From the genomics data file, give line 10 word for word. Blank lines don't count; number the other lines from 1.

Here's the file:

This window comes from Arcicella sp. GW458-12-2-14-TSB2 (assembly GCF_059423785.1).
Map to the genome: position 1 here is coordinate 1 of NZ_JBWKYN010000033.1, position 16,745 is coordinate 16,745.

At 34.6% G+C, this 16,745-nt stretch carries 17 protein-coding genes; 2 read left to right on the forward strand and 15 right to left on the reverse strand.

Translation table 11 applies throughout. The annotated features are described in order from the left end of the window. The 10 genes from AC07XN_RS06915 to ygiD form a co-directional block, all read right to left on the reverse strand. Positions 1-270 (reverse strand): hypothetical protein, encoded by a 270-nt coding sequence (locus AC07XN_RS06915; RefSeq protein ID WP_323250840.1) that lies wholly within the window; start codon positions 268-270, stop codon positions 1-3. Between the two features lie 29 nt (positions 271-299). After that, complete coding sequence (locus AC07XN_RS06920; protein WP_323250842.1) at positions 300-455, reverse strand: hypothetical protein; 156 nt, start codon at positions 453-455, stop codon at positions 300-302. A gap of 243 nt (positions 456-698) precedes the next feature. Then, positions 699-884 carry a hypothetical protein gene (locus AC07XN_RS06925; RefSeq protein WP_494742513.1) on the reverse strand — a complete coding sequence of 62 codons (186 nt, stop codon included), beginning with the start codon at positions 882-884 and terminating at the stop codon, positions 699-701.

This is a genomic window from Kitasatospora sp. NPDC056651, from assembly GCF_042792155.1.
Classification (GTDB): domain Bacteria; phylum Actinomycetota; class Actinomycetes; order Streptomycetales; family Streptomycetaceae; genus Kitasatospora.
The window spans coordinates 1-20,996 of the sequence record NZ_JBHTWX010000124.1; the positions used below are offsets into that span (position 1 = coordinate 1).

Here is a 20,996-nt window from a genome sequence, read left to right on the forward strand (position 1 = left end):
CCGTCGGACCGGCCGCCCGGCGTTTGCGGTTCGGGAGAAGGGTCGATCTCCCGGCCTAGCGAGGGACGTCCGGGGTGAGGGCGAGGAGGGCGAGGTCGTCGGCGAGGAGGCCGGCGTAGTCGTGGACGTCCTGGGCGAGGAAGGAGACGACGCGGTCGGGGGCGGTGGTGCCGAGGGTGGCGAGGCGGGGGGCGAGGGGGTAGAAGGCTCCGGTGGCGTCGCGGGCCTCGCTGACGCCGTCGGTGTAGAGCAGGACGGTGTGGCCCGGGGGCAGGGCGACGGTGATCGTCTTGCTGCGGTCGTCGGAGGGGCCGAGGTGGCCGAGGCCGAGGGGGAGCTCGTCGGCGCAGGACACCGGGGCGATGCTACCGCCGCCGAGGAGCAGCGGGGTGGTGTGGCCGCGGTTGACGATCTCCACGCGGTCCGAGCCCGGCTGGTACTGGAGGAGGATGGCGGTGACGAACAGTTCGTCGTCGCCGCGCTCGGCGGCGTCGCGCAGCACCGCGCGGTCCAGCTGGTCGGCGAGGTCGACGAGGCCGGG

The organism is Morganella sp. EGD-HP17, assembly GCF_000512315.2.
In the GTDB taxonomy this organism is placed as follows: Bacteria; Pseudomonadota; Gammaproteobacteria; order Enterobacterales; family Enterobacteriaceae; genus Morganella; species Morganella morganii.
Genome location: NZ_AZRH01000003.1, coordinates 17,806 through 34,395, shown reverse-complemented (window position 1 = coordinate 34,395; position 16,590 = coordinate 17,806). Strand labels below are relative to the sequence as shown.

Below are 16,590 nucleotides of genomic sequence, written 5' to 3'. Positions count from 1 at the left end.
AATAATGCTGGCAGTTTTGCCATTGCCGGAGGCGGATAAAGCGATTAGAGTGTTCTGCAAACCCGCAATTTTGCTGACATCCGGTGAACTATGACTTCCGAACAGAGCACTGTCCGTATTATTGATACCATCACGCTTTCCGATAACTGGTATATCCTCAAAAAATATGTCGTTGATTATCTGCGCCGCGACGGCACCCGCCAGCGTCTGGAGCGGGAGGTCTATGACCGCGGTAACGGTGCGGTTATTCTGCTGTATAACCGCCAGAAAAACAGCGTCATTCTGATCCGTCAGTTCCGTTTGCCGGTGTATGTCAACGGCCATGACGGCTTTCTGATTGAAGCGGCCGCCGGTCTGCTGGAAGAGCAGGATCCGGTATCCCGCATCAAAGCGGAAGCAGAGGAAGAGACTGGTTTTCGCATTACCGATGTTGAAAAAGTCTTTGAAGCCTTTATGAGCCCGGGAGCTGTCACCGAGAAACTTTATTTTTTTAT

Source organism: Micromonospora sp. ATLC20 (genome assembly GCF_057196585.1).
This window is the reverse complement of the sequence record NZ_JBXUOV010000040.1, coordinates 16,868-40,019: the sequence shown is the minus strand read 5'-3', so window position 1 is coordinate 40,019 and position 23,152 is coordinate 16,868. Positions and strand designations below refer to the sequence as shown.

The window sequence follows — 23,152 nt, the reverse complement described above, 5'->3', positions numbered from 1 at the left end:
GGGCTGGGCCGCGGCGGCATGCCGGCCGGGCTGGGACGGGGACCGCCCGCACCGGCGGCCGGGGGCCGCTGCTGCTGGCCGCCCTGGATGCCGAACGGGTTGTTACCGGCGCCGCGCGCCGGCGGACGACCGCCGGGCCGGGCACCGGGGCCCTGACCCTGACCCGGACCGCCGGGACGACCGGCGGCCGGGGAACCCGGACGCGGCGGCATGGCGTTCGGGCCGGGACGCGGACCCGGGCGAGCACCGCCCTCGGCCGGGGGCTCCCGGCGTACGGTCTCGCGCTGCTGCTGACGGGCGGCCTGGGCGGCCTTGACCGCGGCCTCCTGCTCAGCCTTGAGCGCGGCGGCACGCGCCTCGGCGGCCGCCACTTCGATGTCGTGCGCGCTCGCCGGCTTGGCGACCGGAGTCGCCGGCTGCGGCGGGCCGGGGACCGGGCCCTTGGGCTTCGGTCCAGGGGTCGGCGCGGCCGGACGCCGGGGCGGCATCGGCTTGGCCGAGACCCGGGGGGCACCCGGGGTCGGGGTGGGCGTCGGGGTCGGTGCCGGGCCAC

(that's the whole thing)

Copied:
The organism is Morganella sp. EGD-HP17, assembly GCF_000512315.2.